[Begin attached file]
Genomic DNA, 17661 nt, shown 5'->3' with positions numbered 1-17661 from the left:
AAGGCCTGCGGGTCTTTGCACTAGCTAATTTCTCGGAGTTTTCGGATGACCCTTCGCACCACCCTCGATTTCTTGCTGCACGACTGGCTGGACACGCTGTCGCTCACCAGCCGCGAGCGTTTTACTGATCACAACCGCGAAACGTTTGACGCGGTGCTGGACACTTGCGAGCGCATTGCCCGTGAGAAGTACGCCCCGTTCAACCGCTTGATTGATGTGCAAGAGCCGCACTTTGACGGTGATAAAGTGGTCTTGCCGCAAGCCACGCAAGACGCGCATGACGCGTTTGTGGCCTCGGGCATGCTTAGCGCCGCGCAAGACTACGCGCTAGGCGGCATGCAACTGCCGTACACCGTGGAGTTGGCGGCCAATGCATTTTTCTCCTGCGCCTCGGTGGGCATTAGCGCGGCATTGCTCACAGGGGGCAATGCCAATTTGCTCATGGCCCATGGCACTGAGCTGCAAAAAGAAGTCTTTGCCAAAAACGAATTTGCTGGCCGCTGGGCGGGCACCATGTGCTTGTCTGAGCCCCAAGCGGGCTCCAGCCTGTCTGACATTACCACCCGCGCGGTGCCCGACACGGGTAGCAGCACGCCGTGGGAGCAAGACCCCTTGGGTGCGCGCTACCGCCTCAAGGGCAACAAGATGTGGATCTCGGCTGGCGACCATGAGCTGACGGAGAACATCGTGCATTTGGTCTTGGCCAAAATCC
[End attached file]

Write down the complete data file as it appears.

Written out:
Genomic DNA, 17661 nt, shown 5'->3' with positions numbered 1-17661 from the left:
AAGGCCTGCGGGTCTTTGCACTAGCTAATTTCTCGGAGTTTTCGGATGACCCTTCGCACCACCCTCGATTTCTTGCTGCACGACTGGCTGGACACGCTGTCGCTCACCAGCCGCGAGCGTTTTACTGATCACAACCGCGAAACGTTTGACGCGGTGCTGGACACTTGCGAGCGCATTGCCCGTGAGAAGTACGCCCCGTTCAACCGCTTGATTGATGTGCAAGAGCCGCACTTTGACGGTGATAAAGTGGTCTTGCCGCAAGCCACGCAAGACGCGCATGACGCGTTTGTGGCCTCGGGCATGCTTAGCGCCGCGCAAGACTACGCGCTAGGCGGCATGCAACTGCCGTACACCGTGGAGTTGGCGGCCAATGCATTTTTCTCCTGCGCCTCGGTGGGCATTAGCGCGGCATTGCTCACAGGGGGCAATGCCAATTTGCTCATGGCCCATGGCACTGAGCTGCAAAAAGAAGTCTTTGCCAAAAACGAATTTGCTGGCCGCTGGGCGGGCACCATGTGCTTGTCTGAGCCCCAAGCGGGCTCCAGCCTGTCTGACATTACCACCCGCGCGGTGCCCGACACGGGTAGCAGCACGCCGTGGGAGCAAGACCCCTTGGGTGCGCGCTACCGCCTCAAGGGCAACAAGATGTGGATCTCGGCTGGCGACCATGAGCTGACGGAGAACATCGTGCATTTGGTCTTGGCCAAAATCC